Weekly Binocular Objects
WBO 11: 2018 Week 16 (19th Apr) - Summer Hiatus
Now that Spring has sprung, the nights are much lighter and the astronomical observing season is all but finished. The Weekly Binocular Object series will take a break over the Summer and resume in the Autumn.
We’ve observed a lot already this year; open clusters, globular clusters, galaxies and double stars, and hopefully learned a bit about these objects along the way. We’ve learned many useful techniques too, including star hopping and the use of ‘celestial signposts’, and these will again be put to use when the nights begin drawing in once more.
There’s no need to put your binoculars away just yet though! Early risers can enjoy a fantastic view of the planets Jupiter, Mars and Saturn in the South over the next few weeks. The attached image shows their approximate locations at 05:00 BST for the current week. Jupiter should show its four Galilean moons (Io, Ganymede, Europa and Callisto) with almost any binocular, and will be an obvious yellow disk in contrast to the point-like stars we’re used to. Mars will show its famous deep red hue, and although the rings of Saturn are out of reach for most handheld binoculars, you may be able to discern a non-uniform shape to the pale yellow disk - the rings can create the impression of a circle with ‘ears’, which may be seen under the very best conditions with a 10x binocular.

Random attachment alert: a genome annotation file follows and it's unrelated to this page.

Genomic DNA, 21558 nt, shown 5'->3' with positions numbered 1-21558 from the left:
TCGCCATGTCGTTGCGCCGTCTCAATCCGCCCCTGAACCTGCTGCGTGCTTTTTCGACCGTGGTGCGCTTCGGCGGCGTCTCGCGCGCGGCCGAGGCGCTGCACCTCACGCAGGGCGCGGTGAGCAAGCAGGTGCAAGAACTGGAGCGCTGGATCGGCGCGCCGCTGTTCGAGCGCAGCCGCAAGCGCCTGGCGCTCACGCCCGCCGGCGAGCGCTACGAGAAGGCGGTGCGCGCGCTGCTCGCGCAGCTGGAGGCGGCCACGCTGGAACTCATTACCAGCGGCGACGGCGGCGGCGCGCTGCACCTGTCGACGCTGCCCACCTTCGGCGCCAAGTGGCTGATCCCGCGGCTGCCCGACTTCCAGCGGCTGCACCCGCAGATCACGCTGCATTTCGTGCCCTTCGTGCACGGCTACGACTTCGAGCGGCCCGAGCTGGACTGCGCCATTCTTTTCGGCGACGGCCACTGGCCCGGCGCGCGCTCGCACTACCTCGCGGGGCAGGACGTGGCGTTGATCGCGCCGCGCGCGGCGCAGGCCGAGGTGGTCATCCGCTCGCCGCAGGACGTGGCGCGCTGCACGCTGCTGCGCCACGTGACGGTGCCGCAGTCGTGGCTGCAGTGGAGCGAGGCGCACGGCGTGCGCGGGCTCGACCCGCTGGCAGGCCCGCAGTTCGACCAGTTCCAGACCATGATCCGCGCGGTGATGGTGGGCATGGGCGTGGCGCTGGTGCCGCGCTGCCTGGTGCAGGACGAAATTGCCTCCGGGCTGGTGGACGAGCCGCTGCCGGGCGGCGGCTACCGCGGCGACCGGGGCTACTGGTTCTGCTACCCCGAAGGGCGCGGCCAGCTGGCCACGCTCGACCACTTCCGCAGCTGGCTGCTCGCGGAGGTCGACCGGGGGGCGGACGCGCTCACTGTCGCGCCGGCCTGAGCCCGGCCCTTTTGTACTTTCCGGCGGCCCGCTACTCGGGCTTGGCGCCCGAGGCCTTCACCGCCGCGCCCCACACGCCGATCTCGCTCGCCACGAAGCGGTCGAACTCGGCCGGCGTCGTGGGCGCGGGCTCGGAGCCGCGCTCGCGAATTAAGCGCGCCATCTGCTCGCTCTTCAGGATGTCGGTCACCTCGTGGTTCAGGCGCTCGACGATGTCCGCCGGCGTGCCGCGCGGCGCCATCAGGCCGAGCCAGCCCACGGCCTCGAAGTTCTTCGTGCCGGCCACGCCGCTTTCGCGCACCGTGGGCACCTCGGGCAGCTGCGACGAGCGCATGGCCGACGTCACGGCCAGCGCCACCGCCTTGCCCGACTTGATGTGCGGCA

Keep an eye out for our own Moon too - it is often overlooked as a binocular object, and although most impressive at high magnifications in a telescope, the binocular view can be very pleasing. We’ll be focusing on a few larger lunar features when we resume the series in the Autumn, but for now just admire the view when you can - good lunar detail can be seen even when it is still light.
If you would like to get something of an astronomical ‘fix’ through the Summer months, why not come along to the JSL Observatory for our Solar Saturday sessions? I will give the (hopefully obvious) warning that you should NEVER use a binocular, telescope or similar to look at the Sun (instant and permanent eye damage will result!), but fortunately you can observe our star safely at the JSL Observatory, where trained supervisors set up specialist equipment. We have a dedicated solar telescope - a Lunt LS60THa Hydrogen-Alpha instrument - and a safely filtered telescope for white-light observation. Again, please note that this is the ONLY time you should look at the Sun! Do come along and see for yourself - astronomy in comfortable temperatures is a welcome change!
Solar Saturdays will begin on Sat 12th May from 14:00-16:00; keep an eye on this website (JSL Observatory panel in the right-hand column) for the latest information.
Enjoy the Summer, and join us again in the Autumn when we’ll resume the Weekly Binocular Object series and explore new and amazing celestial sights in stunning stereoscopic vision!
(image from Stellarium - www.stellarium.org )
Image 1: Planets low in the South at around 05:00 BST.